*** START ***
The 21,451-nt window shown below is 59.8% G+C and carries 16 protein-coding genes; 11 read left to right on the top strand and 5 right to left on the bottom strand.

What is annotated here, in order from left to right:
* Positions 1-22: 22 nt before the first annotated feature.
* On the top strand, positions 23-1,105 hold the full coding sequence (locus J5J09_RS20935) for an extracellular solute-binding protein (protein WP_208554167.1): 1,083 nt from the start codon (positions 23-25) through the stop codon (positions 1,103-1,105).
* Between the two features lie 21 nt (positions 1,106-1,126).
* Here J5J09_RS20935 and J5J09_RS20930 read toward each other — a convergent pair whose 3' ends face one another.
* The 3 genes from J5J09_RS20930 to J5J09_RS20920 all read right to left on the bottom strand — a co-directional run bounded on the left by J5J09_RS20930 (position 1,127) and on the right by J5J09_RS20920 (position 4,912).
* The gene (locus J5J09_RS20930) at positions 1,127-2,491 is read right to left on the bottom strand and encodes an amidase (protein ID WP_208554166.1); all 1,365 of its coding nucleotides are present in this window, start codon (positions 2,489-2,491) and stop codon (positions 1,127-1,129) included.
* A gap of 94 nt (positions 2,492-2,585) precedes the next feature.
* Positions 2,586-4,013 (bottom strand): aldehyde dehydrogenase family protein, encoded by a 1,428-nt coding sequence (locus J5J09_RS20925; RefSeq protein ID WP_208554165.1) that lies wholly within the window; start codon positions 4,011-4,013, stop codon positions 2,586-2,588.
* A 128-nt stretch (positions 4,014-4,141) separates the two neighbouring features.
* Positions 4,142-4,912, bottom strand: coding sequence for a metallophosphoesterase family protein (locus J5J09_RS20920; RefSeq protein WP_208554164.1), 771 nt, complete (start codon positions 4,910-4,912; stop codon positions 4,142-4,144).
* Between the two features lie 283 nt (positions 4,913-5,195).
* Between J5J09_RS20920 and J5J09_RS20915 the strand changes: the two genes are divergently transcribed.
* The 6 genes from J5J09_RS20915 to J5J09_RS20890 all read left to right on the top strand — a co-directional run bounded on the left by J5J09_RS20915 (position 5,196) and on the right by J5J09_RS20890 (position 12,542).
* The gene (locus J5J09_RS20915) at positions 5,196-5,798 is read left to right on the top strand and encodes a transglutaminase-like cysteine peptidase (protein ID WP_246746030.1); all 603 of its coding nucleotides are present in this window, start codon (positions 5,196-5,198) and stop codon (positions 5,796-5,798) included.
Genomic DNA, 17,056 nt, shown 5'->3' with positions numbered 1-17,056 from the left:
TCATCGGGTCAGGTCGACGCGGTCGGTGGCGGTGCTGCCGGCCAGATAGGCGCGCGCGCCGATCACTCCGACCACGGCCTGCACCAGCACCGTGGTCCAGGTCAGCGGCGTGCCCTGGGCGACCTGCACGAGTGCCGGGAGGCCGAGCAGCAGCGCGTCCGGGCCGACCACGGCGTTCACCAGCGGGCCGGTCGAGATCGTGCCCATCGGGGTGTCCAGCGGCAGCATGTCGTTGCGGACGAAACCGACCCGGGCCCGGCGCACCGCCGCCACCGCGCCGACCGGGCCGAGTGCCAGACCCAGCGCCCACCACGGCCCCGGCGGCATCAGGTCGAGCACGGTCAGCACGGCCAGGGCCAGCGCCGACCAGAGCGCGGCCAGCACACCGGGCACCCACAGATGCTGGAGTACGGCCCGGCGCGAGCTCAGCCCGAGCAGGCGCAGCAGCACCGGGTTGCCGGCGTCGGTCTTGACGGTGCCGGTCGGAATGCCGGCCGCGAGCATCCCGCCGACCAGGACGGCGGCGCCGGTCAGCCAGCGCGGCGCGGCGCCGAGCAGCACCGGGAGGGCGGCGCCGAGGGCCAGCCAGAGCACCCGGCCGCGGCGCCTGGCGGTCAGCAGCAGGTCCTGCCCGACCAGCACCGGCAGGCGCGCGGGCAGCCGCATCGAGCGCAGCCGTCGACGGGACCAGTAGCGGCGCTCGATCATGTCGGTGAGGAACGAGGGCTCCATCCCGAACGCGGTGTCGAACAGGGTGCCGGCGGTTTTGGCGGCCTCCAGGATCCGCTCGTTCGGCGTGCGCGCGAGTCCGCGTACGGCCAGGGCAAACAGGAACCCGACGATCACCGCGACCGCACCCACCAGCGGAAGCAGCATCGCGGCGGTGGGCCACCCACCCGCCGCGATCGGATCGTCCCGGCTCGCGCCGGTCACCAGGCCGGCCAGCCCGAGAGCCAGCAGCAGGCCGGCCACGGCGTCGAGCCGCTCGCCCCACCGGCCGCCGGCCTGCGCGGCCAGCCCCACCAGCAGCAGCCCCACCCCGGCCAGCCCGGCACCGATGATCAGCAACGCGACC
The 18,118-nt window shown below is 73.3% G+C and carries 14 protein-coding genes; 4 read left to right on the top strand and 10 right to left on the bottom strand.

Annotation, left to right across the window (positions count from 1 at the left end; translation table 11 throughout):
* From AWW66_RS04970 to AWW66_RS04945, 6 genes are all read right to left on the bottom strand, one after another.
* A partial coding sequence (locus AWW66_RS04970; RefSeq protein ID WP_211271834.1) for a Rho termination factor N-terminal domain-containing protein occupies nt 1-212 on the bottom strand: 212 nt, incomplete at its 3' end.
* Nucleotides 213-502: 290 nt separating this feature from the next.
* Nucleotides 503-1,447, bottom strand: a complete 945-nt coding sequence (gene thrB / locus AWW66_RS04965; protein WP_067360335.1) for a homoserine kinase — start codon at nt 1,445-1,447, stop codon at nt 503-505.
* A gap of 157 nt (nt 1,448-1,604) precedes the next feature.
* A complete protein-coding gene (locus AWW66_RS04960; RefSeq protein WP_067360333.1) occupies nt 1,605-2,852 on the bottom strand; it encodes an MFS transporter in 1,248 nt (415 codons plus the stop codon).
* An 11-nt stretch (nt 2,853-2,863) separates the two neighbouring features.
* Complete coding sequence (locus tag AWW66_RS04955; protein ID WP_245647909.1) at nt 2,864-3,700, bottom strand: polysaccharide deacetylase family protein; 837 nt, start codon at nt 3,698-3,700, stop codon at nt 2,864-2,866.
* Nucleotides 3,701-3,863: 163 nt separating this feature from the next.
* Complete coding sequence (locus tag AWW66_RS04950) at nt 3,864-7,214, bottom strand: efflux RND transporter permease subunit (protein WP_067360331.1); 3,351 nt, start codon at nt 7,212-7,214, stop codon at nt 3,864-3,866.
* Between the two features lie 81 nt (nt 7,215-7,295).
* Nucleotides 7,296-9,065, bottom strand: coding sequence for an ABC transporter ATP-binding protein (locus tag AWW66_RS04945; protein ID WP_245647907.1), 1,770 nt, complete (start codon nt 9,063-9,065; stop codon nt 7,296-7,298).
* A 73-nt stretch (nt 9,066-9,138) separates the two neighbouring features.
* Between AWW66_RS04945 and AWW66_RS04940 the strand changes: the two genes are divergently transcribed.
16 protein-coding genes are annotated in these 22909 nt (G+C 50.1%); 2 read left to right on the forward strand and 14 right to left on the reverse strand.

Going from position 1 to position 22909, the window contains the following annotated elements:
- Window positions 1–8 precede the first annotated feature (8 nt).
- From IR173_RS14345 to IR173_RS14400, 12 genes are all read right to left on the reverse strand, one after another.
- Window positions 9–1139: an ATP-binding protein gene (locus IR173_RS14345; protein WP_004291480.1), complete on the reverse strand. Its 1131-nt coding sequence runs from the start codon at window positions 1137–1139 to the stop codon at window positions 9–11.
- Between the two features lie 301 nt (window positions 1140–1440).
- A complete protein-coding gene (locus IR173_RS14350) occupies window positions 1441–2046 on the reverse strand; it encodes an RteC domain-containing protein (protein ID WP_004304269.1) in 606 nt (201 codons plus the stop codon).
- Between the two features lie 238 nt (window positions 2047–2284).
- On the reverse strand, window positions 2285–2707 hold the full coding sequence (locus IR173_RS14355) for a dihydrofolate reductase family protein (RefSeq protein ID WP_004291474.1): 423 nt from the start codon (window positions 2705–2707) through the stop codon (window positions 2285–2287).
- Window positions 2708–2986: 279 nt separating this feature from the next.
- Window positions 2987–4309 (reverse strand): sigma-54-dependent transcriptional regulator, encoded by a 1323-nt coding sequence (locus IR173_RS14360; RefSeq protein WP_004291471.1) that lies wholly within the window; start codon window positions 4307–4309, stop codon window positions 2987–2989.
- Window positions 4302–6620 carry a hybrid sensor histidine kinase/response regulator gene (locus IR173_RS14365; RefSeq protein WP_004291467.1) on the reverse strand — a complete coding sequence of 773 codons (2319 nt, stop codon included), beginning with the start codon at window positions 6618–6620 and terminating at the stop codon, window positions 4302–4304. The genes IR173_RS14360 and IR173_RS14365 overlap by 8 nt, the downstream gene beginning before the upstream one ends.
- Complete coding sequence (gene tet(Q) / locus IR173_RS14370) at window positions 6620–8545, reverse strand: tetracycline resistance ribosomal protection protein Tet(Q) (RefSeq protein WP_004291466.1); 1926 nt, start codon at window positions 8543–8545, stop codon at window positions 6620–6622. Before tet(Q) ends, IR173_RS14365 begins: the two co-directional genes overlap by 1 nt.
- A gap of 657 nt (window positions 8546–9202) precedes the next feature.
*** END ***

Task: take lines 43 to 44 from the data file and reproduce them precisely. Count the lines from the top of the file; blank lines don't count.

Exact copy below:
- On the reverse strand, window positions 2285–2707 hold the full coding sequence (locus IR173_RS14355) for a dihydrofolate reductase family protein (RefSeq protein ID WP_004291474.1): 423 nt from the start codon (window positions 2705–2707) through the stop codon (window positions 2285–2287).
- Window positions 2708–2986: 279 nt separating this feature from the next.